Hartman line, and divided with a cautery HOSPITAL.

one-fourth inch projection. Then gastro

jejunostomy was done. Stated meeting held Maroh 5, 1906. The tumor was found to ncoupy the pylorio The President, Dr. J. J. MacPhee, in the end of the stomach, extending around the obair.

whole circumference. No adhesions were PARTIAL GASTROECTOMY FOR CARCINOMA.

present. There was a delay in finding the

nearest point of jejunum that could be This patient was presented by Dr. J. I. brought to the stomach wall, and in taking Edgerton. G.C.H. ; male; 41 years of age. great pains to suture the opening in the Father living and in good health at 78; mesocolon so as to prevent hernia into the mother died of stowach trouble, probably lesser cavity of the peritoneum. cancer, at 58 years of age. Patient bad ma His temperature at no time following the laria severely 25 years ago, but has bad no operation was above 96. degrees F., and there recurrences. He indulges moderately in tea, has been no vomiting since operation. He coffee and alcohol, and smokes regularly from took water in eight bours and liquid nourish. fifteen to twenty cigarettes daily. For the ment in twenty-four. His bowels were past thirteen years he suffered with heart. moved by enemas during the first week, but burn, which had been more constant during three was no distension; in fact, no more dis. the past two years, during which time be also comfort than from an ordinary exploratory suffered from nausea and pain in the epigas. laparotowy alone. The man has gained about trium after eating. During tbe last few twenty-five pounds in weight, and is at his months he bad burning pains after eating; regular employment again with no discomfort was hungry all the time, but afraid to satisfy whatever referred to his stomach. bis bunger, for when he took solid food it re.

CASE OF MORPHINE POISONING. mained in the stomach for an hour or so, and .. then was vomited. On one occasion last win. The report of this case was presented by ter he vomited some mucous streaked with Dr. D. A. Sinclair. The patient was 63 blood. He began washing out the stomach years of age, weighed 180 pounds, was 5 feet twice a day on October 4th and brought up 6 inches in height, full blooded, with greenish olumps of mucous resembling marked organic beart disease. He had been moss. There was no vertigo. His bowels coming to the speaker's cffice for the past two were constipated, and he lost about twenty or three years suffering from alcoholism. He five pounds in weight during the last few was a periodio drinker, and when first seen, months.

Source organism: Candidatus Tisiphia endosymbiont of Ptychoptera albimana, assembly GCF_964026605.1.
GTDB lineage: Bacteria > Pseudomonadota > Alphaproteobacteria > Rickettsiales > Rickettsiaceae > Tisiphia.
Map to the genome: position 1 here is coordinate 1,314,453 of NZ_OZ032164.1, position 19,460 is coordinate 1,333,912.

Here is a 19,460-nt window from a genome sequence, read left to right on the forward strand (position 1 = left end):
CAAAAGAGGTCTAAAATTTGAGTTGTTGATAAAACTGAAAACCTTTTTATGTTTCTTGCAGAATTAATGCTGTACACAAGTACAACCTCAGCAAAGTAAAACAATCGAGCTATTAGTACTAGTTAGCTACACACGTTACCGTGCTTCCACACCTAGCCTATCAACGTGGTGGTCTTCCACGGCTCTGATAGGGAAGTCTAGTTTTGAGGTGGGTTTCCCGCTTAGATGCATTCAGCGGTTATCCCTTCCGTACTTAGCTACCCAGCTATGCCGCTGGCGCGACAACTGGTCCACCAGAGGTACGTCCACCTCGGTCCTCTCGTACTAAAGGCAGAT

two or three years ago, bad been treated On November 27, 1905, the stomach con along the regular lines for such a condition. tents contained free bydrochlorio acid; mod. He informed the speaker that he had been erate reaction; odor butyric. A mass could in the habit of receiving injections of morbe felt over the region of the pylorus, and phine from previous doctors and that was operation was advised and aocepted by the the only treatment that did him any good. patient. The usual preparation of cleansing Accordingly one-fourth of a grain of mor. the stomach by lavage was performed, and in phine was injected, which the patient rethe operation Mayo's teohnic was followed. ported at the next visit was of no benefit The abdomen was opened near the median whatever, stating that it was, he knew, a line and the gastrio artery was doubled, ligated very small amount-nothing like what he and divided near the cardiac. The gastro- had been used to getting. The dose of mor. hepatic omentum was also doubled and ligated phine was very carefully increased to oneclose to the liver, leaving most of its structure half grain without any effect, and finally, at attached to the stomach. The superior py. the earnest solicitation of the patient and his loric artery treated in the same manner, and assurances that he could stand the morphine, the upper inch or more of the duodenum the dose was increased to one grain. This freed. With the fingers as a guide beneath injection bore out his statements as to his the pylorus in the lesser cavity of the perito. previous experiences and “just about steadied neum, the right gastroduodenal artery was him,” without producing any thing but a ligated. The gastrocolic omentum was cut very short sleep. His subsequeut periodic distal to the glands and vessels, up to an ap. sprees were treated along the same lines, from propriate point on the greater curvature and three-fourths to one grain being used as an the left gastroepiploio vessels were ligated. injection. It became so much a matter of

With a running suture of catgut through course to inject this patient and see no unto.